FORT MYERS, FLORIDA | Not one of them walked by without looking. Most stopped and engaged, at least for a minute, while others hung around longer than asked. On Tuesday, the second day of practice for the Drive On Championship at Crown Colony Golf & Country Club players coming off the 18th green were treated to a four-legged surprise. The Florida Gulf Coast Humane Society brought a batch of rescue puppies ready for adoption to the course. The idea was to gather video of players engaging with the animals.
Everyone involved got more than expected.
“Can you believe how cute he is?” Nanna Koerstz Madsen said late in the morning as she knelt on the grass outside the Crown Colony clubhouse and played with Freddy Mercury, a two-year-old Pug wearing plaid doggie pants and a matching ascot. Koerstz Madsen was quickly joined by Ana Belac, who admitted to being a cat person, but could not get enough of Freddy.
A Dachshund mix also made an appearance, sitting on a bench in front of cameras while players petted him and shared their favorite animal stories.
In the afternoon, two Cherriers – that’s a Chihuahua-Terrier mix – stole the show. Ally Ewing wasn’t sure what she was seeing as she walked to the tent the Humane Society set up between 18 and the putting green. “Oh, my goodness,” Ewing said. “May I hold him?”
Fifteen minutes later, she hadn’t put him down. Two friends texted pictures to Ewing’s husband, Charlie, the women’s golf coach at Mississippi State. The responses ranged from, “Get her away from that animal,” to “Don’t let her sign any papers.”
“Charlie has said that the day I retire we’re getting a dog,” Ewing said. “That’s a big shift from, ‘We’ll talk about it.’ He’s there as soon as I’m not traveling.”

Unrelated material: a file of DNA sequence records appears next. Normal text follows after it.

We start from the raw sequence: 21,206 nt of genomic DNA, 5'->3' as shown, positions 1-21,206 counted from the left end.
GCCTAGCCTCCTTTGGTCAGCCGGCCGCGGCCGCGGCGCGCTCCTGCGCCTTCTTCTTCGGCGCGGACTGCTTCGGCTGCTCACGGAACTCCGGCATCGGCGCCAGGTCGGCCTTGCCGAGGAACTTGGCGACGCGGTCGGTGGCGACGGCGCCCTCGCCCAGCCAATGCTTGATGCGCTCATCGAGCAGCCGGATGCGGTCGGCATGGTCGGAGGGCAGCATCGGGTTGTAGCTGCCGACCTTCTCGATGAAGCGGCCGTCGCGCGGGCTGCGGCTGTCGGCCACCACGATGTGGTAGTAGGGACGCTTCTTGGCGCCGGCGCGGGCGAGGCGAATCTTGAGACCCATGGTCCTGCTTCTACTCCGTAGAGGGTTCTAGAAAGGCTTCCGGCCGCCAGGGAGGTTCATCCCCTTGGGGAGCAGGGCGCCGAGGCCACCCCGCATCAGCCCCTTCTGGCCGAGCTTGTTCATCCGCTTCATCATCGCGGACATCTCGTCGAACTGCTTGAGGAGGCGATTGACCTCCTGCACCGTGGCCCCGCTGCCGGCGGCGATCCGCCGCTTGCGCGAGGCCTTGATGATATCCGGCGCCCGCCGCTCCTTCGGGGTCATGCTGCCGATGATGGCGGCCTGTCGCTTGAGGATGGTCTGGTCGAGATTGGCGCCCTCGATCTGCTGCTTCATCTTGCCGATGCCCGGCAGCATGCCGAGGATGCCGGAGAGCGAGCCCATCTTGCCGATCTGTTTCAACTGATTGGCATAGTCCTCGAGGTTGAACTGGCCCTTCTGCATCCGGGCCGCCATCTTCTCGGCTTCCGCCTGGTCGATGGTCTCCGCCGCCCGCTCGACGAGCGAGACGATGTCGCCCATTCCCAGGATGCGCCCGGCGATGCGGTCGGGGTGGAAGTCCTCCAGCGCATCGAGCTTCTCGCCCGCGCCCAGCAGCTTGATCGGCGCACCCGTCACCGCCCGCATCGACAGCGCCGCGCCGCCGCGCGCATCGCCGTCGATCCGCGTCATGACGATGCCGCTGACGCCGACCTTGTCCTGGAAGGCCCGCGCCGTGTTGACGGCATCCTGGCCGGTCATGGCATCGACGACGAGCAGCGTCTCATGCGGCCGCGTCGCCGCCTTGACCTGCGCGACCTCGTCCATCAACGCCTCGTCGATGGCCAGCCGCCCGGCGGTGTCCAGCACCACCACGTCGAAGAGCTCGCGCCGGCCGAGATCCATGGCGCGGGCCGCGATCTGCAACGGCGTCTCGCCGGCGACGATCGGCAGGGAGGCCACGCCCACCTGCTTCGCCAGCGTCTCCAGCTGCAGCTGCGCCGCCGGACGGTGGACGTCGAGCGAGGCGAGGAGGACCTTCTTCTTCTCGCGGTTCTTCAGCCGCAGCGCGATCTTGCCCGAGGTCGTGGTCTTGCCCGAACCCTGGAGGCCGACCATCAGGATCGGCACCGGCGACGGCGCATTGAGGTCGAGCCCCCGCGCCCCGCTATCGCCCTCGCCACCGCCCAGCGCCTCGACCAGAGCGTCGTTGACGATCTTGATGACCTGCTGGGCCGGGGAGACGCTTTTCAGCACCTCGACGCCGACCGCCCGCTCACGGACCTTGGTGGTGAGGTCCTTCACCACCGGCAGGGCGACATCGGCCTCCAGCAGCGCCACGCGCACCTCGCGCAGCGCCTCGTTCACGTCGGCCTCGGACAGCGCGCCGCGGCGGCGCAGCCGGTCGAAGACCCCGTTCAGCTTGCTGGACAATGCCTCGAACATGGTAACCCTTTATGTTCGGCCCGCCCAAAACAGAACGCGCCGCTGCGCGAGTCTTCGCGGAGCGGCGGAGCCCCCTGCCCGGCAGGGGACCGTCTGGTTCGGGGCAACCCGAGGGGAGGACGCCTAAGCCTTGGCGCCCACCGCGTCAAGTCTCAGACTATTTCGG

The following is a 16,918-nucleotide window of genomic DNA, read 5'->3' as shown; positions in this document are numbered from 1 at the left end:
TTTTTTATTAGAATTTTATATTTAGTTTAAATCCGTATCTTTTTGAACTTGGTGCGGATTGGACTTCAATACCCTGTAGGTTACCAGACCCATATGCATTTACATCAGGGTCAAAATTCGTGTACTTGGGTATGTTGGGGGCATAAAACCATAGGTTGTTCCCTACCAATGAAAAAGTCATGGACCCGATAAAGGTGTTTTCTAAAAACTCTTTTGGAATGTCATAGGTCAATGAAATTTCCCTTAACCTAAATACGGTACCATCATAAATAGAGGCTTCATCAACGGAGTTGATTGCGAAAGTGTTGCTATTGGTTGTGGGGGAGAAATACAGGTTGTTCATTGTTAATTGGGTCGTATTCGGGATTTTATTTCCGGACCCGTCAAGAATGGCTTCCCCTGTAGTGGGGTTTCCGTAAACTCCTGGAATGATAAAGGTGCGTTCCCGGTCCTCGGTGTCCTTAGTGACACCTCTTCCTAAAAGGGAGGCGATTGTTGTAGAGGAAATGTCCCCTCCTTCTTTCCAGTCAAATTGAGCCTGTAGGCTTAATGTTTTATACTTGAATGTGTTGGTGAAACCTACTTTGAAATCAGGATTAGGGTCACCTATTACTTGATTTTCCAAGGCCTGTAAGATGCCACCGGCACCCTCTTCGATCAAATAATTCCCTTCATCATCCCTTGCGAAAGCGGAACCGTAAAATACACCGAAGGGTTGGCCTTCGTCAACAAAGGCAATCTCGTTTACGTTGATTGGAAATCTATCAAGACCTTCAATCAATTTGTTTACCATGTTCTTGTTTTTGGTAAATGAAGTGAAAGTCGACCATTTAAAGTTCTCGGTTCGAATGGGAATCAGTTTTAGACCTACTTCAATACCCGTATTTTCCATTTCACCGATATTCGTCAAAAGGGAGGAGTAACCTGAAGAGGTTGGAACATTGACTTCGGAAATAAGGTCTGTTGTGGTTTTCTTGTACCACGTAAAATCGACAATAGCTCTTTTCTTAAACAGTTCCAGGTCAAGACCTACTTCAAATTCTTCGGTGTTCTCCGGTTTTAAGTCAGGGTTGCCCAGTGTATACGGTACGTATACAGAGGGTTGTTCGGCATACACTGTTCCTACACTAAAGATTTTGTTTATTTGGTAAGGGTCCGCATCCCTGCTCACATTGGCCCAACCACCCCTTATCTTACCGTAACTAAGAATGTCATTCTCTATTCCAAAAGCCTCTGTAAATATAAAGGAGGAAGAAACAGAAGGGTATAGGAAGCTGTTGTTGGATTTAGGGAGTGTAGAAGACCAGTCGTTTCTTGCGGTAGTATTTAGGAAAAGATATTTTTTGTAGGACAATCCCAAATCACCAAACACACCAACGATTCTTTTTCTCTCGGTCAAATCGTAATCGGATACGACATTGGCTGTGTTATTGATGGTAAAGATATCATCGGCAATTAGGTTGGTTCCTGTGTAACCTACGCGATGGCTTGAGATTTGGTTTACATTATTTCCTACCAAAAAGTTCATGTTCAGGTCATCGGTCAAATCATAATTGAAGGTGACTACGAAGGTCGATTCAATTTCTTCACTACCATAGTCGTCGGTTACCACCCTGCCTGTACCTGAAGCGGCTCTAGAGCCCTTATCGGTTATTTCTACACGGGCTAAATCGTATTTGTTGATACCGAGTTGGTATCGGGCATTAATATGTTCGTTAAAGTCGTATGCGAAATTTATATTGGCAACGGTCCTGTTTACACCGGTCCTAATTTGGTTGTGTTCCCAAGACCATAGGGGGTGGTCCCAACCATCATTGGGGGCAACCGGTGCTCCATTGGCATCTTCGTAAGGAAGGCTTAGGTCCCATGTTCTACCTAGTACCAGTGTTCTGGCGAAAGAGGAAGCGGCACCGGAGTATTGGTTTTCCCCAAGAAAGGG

Then, fighting the urge to throw reason to the wind and take the puppy home, Ewing said, “It sure would be nice if I didn’t travel. I don’t need therapy but if I did, this is perfect therapy.
“I drove down here (from Mississippi). It wouldn’t take much for me to drive him back. We have a big yard. My mom would love to come over.”
So would Charlie’s team, although the coach might furrow his brow if his starting lineup left practice early to play with dogs.
While Ewing’s judgement launched a counteroffensive against her emotions, Mel Reid wandered up and said, “These are available for adoption?” Reid fell in love with a blind hound mix with a steel-white coat and eyes that offered only a passing whiff of blue.
“He’s only six months old,” she said after playing with the dog for more minutes than her caddie expected. “Because he’s blind, he’s very calm for a puppy. I can’t believe I want him so bad. I have to move away (from the puppies) before I do something.”
Your dog doesn’t know or care what you shoot. He loves you on the good days, bad days, and all days in between.
Jasmine Suwanapura talked for 20 minutes about her love for animals and the calmness they bring. “I had a Lab mix when I was younger,” she said. “Golf made that hard with all the travel.”
Then she stared back at the earnest face of the puppy she had been holding and uttered the wistful words most players either said or thought after this journey.